Yoga not religion, so easily accepted

LONAVALA: The inherent flexibility of the ancient health system of Yoga, combined with the fact that [it] has got nothing “religious” about it makes it readily acceptable across the world, experts contend.

The rapidly spreading popularity of Yoga outside India, particularly in the US and Europe, is a result of the ease with which Yoga as a discipline can be adapted to the needs of various people in various parts of the world, they said.

“It would be unwise to put Yoga in the entrapment of religion. It is simply an ancient system of effective health practises,” Sat Bir S Khalsa, a researcher with the Harvard Medical School said.

Speaking on the sidelines of an ongoing four-day conference on Yoga at the Kaivalyadhama Ashrama here, around 120 km east of Mumbai, Khalsa said “there was an inbuilt flexibility in Yoga, making it easy for people to take to it”.


Most westerners are naive to the religious origin and nature of yoga. Many practitioners who do, merely presume that the exercises are harmless if they are not practiced with a spiritual intent. Yoga is a series of exercises and postures (asanas) which are advertised as a way to tone up, reduce stress and experience tranquility. Yoga though is an intrinsic part of Hinduism. Swami Vishnudevananda, well known authority of Yoga, in his book The Complete Illustrated Book of Yoga explains the purpose of Yoga, “It is the duty of each developed man to train his body to the highest degree of perfection so that it may be used to pursue spiritual purposes… the aim of all yoga practice is to achieve truth wherein the individual soul identifies itself with the supreme soul of God.”
– Source: Yoga, a Profile by Watchman Fellowship

Khalsa said Yoga started gaining popularity in the US during the 1960s counterculture movement, which involved rebellion by the youth of the day against the prevailing way of life in the Western world of that era.

“However, Yoga came to be more appreciated among the masses not when people realised its effectiveness, but only when people saw how and why it was effective,” Khalsa said.

According to Khalsa, close to 15 million Americans practise Yoga, which itself is a booming industry worth billions of dollars.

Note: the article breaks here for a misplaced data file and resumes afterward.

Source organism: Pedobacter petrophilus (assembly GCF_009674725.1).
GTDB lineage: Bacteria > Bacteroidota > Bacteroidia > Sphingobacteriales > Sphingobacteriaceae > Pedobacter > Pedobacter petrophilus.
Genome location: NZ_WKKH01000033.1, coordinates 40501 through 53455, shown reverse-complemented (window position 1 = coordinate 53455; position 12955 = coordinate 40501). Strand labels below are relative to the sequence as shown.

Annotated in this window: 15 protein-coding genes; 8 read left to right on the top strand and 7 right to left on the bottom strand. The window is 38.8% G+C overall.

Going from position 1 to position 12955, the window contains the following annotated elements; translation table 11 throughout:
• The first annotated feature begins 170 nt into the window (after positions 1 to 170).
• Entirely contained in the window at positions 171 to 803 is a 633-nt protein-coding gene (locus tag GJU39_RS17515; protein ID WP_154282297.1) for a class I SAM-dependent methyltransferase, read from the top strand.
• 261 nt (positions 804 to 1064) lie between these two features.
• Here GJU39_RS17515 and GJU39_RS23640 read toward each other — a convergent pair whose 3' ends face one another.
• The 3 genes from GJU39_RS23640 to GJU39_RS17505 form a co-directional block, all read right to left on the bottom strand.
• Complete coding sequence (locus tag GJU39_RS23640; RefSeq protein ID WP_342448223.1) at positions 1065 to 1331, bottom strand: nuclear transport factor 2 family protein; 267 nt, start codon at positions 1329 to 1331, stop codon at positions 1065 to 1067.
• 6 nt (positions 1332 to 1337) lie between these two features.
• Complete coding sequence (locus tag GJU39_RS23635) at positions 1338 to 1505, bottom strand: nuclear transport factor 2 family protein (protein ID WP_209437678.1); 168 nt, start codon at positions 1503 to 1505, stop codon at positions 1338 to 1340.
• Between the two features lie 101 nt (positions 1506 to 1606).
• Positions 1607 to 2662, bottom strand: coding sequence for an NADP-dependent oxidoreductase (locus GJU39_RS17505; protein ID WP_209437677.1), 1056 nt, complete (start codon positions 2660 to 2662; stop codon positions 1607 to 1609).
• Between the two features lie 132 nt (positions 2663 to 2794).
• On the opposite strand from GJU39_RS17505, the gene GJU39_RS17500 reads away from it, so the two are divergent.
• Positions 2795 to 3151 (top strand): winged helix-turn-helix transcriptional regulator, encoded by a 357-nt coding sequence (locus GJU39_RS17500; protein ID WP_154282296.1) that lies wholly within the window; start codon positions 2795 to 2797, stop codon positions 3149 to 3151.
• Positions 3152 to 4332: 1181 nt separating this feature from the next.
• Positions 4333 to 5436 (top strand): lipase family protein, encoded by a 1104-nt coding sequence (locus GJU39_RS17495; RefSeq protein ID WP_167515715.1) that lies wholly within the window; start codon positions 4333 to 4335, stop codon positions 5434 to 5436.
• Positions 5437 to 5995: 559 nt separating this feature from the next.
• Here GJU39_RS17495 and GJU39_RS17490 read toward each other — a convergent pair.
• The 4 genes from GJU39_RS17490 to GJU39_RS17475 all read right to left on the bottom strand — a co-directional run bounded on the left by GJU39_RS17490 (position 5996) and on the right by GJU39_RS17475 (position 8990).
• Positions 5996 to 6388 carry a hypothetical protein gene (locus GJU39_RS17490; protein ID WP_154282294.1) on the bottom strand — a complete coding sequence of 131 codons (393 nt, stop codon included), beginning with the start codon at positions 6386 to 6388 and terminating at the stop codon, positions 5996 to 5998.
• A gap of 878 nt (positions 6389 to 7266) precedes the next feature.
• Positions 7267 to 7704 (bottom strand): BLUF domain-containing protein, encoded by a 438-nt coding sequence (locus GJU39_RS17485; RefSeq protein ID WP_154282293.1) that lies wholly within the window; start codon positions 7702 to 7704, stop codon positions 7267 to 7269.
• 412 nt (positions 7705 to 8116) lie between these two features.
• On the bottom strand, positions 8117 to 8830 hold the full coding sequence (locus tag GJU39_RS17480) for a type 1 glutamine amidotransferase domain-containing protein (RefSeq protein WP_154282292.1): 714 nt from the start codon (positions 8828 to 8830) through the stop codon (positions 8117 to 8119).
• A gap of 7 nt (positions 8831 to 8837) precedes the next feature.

A similar scene has unfolded in Europe, where thousands have taken to Yoga in a bid to soothe ruffled minds and normalize bodily functions hitherto sickened by prevailing lifestyles and a certain lack spiritual activity.

“We have been conducting regular teachers’ training, diploma and therapeutic classes since the 1980s in the city of Crest in southern France. All our students are French,” Kaivalyadhama Trust’s French head Lav Kumar Sharma said.

“It began as a result of the typical curiosity that Westerner has towards anything oriental. But now they have understood Yoga very well and it has come to a stage where one doesn’t have to convince people about it,” Sharma said.

According to him there are research activities going on in the field of several psycho-somatic illnesses like insomnia, hypertension and nervous disorders in France. As a source of income Yoga has been in a boom phase for several years now.

“It is the only field in Europe which does not require national diploma recognition. So it is easily accessible and is growing by leaps and bounds,” he said.

“I earn around 2000 Euros per month. In Crest alone there are 1,000 people like me and roughly 60,000 Yoga teachers in France. The figure could be around 8, 00,000 for Europe,” Sharma said. However, some traditionalists like former dean of the Bihar School of Yoga, Swami Mangaltirtha, a professor of bio-sciences, rue the fact that Yoga is being overtly commercialised and manipulated in the name of adaptation.

Yet, it seems most exponents have made the best out of the ancient practice and continue to do so to bring peace of mind and relaxation of body to millions across the world.

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Religion News Blog posted this on Monday January 1, 2007.
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